by Lone Sheep Publishing on Tuesday Jan 25 2022
The Conservation Director at Wildsight in the East Kootenay is concerned a lack of action by Ministry of Transportation and Infrastructure is to blame for at least four dead bighorn sheep during the past week alone
John Bergenske at Wildsight said in an emailed statement that this is the latest in a spate of deaths decimating the Radium bighorn sheep herd that saw an additional 13 highway mortalities in 2021.
“The One Mile Hill leading into Radium Hot Springs has long been known as a dangerous spot for both motorists and Rocky Mountain Bighorn Sheep,” Bergenske explained.
“This stretch of highway is the gateway to the Columbia Valley which sees heavy traffic, especially on weekends and tourist-heavy seasons.”
Wildsight, based out of Kimberley with branch locations in Creston, Elk Valley, Golden, Invermere, Cranbrook and Revelstoke, protects biodiversity and encourages sustainability in Canada’s Columbia and Rocky Mountain regions.
Bergenske said the problem has been exacerbated by the prolonged closures of Highway 1, which forced traffic to detour through Radium.
He added that Highway 95 also carries heavy trucks, particularly logging and chip trucks, up and down the valley.
“Last week there were collisions on Monday, Tuesday and Thursday — each resulting in a dead ram,” Bergenske said.
“Then on Friday a ewe was killed.”
Bergenske said residents and conservationists have been calling for action to be taken by the MOTI for years. But nothing has been done.
Bergenske said a Facebook page launched by Radium resident Nicole Trigg has shined a light on the rolling death count, leading to discussions fencing and a much-needed overpass.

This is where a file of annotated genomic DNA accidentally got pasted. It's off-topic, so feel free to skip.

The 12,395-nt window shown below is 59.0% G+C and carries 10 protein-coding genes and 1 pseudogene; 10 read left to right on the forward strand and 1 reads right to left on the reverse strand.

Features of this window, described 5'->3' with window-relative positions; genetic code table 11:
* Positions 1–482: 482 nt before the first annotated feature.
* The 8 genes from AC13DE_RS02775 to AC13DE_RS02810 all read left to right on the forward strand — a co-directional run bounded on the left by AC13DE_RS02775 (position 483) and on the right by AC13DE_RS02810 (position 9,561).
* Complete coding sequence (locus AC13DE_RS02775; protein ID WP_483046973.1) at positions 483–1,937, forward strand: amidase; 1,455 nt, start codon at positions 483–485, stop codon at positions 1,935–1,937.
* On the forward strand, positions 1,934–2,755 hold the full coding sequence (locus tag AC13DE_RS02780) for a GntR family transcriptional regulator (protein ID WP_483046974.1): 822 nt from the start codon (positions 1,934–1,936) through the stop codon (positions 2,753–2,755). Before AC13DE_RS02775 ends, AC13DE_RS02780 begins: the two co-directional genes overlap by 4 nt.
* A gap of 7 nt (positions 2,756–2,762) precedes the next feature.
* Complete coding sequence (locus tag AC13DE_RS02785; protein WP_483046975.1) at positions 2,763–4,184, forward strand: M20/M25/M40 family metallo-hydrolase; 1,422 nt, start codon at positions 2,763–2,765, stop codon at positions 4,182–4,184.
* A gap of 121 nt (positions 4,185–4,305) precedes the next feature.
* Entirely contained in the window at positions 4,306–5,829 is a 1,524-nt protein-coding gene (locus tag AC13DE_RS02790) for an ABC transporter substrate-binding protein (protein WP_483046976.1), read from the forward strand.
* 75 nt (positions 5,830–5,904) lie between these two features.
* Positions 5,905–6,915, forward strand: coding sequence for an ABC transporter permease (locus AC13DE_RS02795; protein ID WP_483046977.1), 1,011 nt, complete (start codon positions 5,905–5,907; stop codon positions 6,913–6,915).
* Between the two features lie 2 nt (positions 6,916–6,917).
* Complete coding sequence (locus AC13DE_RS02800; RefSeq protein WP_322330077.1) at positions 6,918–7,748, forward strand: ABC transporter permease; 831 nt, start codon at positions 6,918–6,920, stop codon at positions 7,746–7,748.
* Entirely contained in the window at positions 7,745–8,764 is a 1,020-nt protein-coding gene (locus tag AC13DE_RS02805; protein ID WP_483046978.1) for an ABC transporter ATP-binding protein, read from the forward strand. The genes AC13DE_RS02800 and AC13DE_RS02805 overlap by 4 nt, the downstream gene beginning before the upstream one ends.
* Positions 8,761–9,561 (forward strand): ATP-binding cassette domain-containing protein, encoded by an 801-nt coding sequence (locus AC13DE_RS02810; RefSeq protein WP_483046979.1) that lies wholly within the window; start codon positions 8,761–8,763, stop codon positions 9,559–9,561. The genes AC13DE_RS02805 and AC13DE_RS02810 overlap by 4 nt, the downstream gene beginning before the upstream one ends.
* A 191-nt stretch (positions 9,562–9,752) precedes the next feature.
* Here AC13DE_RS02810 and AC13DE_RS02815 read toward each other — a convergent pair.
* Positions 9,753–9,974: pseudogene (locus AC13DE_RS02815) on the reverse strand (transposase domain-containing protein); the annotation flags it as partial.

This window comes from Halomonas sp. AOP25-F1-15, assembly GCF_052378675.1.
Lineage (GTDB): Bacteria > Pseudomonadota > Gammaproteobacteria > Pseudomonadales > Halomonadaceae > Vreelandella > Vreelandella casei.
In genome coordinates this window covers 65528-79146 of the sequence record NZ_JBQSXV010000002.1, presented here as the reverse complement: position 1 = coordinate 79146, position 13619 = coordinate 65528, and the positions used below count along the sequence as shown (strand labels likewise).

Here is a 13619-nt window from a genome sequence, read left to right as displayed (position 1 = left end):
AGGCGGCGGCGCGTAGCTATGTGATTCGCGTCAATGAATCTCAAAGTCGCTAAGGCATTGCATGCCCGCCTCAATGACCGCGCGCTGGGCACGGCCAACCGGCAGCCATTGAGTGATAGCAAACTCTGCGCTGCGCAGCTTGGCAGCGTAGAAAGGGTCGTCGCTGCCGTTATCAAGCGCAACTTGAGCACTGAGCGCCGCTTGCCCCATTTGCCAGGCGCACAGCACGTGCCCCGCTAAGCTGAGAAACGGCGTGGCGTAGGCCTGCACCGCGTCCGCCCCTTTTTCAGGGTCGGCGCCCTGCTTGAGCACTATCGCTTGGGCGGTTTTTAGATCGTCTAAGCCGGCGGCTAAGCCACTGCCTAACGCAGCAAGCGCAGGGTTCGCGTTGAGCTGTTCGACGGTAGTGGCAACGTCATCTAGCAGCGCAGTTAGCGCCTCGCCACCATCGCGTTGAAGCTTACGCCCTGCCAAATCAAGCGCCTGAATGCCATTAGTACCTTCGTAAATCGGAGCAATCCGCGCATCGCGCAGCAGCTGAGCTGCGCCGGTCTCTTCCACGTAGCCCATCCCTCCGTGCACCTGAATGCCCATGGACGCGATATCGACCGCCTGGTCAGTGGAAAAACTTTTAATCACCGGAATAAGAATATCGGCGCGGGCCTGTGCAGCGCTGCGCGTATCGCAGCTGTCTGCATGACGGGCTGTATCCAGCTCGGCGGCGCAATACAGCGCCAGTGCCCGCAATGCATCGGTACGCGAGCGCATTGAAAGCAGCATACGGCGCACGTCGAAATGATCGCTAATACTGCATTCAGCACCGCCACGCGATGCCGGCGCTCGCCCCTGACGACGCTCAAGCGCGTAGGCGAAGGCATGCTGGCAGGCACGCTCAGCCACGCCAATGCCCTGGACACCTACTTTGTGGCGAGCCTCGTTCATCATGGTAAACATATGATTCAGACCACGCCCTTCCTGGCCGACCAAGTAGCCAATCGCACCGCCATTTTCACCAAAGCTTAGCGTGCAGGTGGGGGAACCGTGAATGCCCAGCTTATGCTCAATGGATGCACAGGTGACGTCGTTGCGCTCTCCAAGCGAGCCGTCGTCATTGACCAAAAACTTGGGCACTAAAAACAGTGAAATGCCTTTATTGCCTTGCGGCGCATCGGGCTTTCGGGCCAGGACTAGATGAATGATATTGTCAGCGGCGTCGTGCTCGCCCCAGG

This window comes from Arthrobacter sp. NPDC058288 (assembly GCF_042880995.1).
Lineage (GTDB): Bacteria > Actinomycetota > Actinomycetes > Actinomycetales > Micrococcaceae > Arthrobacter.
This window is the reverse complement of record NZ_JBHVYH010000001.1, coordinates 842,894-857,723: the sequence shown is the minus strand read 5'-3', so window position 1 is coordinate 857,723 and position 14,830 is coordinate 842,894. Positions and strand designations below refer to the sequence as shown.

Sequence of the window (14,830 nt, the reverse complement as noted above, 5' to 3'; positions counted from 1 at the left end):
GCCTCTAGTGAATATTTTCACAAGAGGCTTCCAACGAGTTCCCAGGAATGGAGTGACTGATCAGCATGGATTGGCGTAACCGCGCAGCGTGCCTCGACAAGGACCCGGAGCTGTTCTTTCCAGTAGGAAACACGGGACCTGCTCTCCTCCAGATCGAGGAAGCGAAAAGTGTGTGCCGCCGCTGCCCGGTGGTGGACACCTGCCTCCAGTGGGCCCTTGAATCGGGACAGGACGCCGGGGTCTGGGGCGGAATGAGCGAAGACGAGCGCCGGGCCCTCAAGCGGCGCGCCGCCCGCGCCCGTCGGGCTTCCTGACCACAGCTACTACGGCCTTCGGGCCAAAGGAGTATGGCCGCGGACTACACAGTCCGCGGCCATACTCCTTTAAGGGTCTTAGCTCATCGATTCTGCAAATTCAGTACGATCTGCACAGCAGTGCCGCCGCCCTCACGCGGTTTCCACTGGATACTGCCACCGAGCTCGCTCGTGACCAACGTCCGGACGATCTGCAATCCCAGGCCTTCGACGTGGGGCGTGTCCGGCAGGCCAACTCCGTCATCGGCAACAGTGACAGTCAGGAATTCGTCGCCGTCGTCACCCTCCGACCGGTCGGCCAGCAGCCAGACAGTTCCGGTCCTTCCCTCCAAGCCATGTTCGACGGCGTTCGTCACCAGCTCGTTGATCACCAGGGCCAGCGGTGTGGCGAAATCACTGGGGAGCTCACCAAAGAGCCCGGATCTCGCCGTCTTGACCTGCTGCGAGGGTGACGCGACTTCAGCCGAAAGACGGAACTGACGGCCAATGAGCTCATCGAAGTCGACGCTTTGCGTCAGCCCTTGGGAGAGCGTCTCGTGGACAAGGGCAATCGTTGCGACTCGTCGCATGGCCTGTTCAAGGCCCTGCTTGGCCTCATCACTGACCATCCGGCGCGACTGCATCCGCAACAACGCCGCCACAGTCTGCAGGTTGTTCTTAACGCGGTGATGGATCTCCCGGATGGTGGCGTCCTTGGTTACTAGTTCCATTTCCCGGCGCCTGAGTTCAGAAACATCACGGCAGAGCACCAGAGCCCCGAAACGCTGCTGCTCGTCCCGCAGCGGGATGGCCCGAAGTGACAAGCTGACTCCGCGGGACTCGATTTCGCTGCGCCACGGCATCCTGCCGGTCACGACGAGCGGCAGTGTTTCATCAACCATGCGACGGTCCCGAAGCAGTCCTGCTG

“But even if these are committed to, it will certainly take too long to deal with the ongoing slaughter,” Bergenske said.
“MOTI needs to take action to protect bighorn sheep and motorists while sheep are near the highway.”
Bighorn Sheep stop traffic on Highway 95 south of Radium Hot Springs. — Pat Morrow photo
Bergenske said most collisions occur in a three kilometre-strip of the hill which has a passing lane and 90 km speed limit — clearly proven to be a recipe for disaster.
He said the MOTI has thus far refused calls to reduce speeds and close the passing lane.
“The existing warning signs have proved ineffective,” Bergenske said.
“Reduced speeds that are enforced, along with active signage that warns travelers when they are not slowing down could certainly make a difference in dealing with the present carnage.”
Bergenske said Radium Hot Springs welcomes visitors into its community with an impressive $300,000 public art sculpture paying tribute to the bighorn sheep.
He said the irony is not lost that that metres from this exhibit, sheep are meeting their demise from those very drivers.
“A few minutes' delay in arrival is a small price to pay to protect both motorists and the sheep who are this community’s icon,” Bergenske said.
“There is no excuse for MOTI not to be treating this section of highway the same way as they do an active construction zone whenever sheep are present in the area.
“A lack of action is inviting the next accident to happen, and it may not be just sheep that are the victims.”